In Commercial Sod and Nursery Stock
Although fire ants infest most of the southeastern United States (See Imported Fire Ant Quarantine Map), there are many states, or parts of states, where they do not yet occur. Fire ants could easily be transported to these areas by movement of infested soil. Such accidental transport could occur through movement of sod or nursery stock containing established colonies of fire ants or individual newly mated queens.
The United States Department of Agriculture maintains a quarantine against unregulated transport of soil or soil-containing items, including sod and nursery stock, from fire ant infested areas to uninfested areas. Sod and nursery stock shipped out of the quarantined area must have an appropriate inspection certificate and be treated according to USDA guidelines. Nurserymen and sod producers who plan to ship products outside the fire ant quarantine area need to be aware of the requirements that must be met and make arrangements for appropriate treatments and inspections well before the anticipated shipment date. Contact the Mississippi Department of Agriculture for specific details. See USDA APHIS Publication 81-25-001, Imported Fire Ant Quarantine Treatments for Nursery Stock, Grass Sod, and Related Materials for specific products and treatment protocols required for treating sod and nursery stock that will be shipped to areas outside the imported fire ant quarantine zone.
- Fire Ant Biology
- Mississippi Department of Agriculture, Bureau of Plant Industry, Plant Pest Control Programs, Imported Fire Ants
- Imported Fire Ant Quarantine Treatments for Nursery Stock, Grass Sod, and Related Materials
Dr. Blake Layton, Extension Entomology Specialist
Department of Entomology, Mississippi State University
Phone: (662) 325-2085
STARKVILLE, Miss. -- Southern farmers may never win the battle against imported fire ants, but aggressive tactics can slow the pests’ invasion, reduce damage and prevent further spread across the United States.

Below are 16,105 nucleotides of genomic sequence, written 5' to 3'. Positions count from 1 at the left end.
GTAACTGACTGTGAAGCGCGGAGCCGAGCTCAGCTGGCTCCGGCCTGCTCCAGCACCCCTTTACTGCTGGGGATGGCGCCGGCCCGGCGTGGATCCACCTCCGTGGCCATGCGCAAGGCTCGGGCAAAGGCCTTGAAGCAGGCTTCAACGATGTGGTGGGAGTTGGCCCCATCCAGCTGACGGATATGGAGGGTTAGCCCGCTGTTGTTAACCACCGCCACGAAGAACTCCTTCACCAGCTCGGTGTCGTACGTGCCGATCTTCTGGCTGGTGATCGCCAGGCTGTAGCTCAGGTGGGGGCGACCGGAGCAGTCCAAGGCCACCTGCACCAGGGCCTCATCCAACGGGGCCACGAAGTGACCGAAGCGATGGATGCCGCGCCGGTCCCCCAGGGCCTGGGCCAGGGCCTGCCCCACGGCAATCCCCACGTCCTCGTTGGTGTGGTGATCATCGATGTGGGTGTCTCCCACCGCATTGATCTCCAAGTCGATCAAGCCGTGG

Jane Parish is an Extension/research professor with the Mississippi State University Extension Service and the Mississippi Agricultural and Forestry Experiment Station. She said cattle and hay producers have learned to live with and work around the troublesome ants since the pests arrived in the state almost a century ago.
STARKVILLE, Miss. -- People have many misconceptions on how to eliminate fire ant mounds and prevent them from coming back, and these erroneous beliefs hinder efforts to keep the harmful pest from spreading.
RAYMOND, Miss. -- Fire ants can be more than unwelcome guests in the home lawn; their stings can be dangerous for children and pets who share play areas with the pests.
Fire ant stings are characterized by sharp localized pain, swelling and intense itchiness that is just a short-lived nuisance for most. A raised red bump appears soon after the sting and soon turns into a sterile pustule that resembles a pimple. However, the ants’ venom can cause severe allergic reactions in some people and pets.
STARKVILLE, Miss. -- Tell Mississippians that fire ants have completely invaded the state, and they’ll probably shrug and say they already know that. Tell them the pain actually comes from a sting rather than a bite, and they’ll say it still hurts. But tell them how to get rid of the nasty critters, and they’re all ears.
The Mississippi State University Extension Service is organizing efforts to help residents Bite Back against fire ants. The solution is a simple two-part attack, but success comes in the long-term follow-through.
MISSISSIPPI STATE -- Fire ants are more than aptly named, given the reddish-orange color of their bodies and the painful, burning sting they can give.
Fire ants were unintentionally introduced to the United States from South America. The first documented release of fire ants occurred near Mobile, Alabama around 1918, and by the late 1930s, most of Mississippi had them.
Fire ants are very small and aggressive. When disturbed, they swarm, bite and sting, producing a painful or itchy pustule within hours.